Despite the grand duchy’s international reputation for corporate tax friendliness, that is not necessarily the case for individuals. “In Luxembourg, the taxes are quite high if we compare with other countries... particularly when you are single,” observes Jean-Philippe Franssen, partner, payroll and personal tax at Grant Thornton Luxembourg.
There is an “expatriate tax regime”, which Franssen calls “complex” to set up and involves quite a bit of preparation with the expat and employer before relocation. It also has its limits: “it’s interesting, but not too interesting” and “it’s for a determinate period of only eight years.”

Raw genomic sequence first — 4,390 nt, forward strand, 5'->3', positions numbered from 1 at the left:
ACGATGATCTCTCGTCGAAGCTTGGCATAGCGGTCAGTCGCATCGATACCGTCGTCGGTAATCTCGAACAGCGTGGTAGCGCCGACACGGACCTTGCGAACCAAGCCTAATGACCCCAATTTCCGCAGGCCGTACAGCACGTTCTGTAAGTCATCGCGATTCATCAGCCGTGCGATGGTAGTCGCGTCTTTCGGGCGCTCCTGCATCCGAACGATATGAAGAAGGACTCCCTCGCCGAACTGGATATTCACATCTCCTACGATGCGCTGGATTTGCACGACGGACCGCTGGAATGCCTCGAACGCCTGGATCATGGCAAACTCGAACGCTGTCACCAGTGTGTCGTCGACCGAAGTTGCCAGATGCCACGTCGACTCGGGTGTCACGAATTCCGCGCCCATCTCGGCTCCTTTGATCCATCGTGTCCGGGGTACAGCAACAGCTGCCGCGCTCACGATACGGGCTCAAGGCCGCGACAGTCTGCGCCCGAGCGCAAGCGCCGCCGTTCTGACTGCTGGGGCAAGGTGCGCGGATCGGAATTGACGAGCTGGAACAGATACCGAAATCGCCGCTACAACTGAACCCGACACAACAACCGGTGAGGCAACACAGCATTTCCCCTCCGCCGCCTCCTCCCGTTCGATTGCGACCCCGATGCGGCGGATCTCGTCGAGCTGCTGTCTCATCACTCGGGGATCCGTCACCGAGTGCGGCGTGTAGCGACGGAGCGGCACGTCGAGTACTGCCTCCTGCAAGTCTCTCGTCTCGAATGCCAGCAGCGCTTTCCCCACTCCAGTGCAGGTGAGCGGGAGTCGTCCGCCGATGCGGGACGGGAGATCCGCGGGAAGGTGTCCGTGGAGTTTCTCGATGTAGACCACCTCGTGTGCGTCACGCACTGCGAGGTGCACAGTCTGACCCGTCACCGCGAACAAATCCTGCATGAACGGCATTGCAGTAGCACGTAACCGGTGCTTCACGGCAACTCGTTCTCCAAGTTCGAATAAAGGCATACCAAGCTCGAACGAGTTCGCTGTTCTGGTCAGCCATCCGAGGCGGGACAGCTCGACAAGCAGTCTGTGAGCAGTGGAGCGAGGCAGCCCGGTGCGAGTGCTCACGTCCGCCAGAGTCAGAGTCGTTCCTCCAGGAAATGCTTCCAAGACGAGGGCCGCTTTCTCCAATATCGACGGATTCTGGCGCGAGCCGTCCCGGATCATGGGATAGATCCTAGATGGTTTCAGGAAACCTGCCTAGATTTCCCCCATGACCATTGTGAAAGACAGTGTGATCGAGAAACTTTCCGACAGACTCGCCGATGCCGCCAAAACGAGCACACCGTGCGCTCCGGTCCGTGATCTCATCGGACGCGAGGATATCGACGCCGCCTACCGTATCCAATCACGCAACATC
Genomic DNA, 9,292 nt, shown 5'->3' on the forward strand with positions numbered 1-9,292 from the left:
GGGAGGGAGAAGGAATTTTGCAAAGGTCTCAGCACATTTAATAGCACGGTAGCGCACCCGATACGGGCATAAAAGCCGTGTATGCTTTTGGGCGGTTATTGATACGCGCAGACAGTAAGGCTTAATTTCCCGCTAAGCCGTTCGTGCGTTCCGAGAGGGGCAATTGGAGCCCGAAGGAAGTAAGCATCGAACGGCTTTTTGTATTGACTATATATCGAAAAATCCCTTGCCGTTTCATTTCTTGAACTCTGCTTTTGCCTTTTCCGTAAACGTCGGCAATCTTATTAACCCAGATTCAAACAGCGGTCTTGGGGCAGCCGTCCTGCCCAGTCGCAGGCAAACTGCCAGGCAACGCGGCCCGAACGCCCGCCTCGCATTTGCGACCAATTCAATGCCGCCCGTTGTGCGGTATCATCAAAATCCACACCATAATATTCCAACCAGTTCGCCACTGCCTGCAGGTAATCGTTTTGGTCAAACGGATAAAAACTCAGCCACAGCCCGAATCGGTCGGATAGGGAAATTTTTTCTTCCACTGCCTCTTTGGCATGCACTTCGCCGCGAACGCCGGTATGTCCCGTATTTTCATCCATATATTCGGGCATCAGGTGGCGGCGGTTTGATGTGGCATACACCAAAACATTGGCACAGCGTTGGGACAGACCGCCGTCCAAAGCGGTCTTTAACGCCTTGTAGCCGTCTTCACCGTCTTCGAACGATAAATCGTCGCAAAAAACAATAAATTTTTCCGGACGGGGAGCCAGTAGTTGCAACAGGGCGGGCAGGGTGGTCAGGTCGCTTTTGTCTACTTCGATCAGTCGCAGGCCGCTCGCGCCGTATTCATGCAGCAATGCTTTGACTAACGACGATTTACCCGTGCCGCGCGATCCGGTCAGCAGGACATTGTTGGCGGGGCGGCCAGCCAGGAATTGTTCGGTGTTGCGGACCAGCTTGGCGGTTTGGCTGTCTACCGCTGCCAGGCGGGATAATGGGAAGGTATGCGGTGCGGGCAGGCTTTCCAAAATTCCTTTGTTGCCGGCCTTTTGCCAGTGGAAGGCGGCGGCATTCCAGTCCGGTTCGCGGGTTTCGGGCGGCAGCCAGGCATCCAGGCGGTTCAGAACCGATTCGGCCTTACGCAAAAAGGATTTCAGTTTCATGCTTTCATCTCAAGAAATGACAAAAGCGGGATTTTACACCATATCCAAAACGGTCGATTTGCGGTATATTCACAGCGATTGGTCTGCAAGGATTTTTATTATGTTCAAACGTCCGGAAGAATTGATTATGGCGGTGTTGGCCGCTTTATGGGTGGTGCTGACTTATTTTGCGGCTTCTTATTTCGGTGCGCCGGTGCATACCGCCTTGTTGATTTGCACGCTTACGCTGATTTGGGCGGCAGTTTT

Aside from the expat regime, Luxembourg’s tax rules apply uniformly across nationalities. “Citizenship doesn’t play a role,” according to Nicole Fletcher, senior manager, payroll and personal tax at the same firm. The same goes for married couples with different passports: it won’t impact tax filings.
What could complicate matters is income from multiple countries, notes Fletcher. For example, rental income from an expat’s home country could limit tax deductions here. And in general, expats shouldn’t claim deductions in their home country if they’re filing as a Luxembourg resident. Speak with a tax advisor to be sure.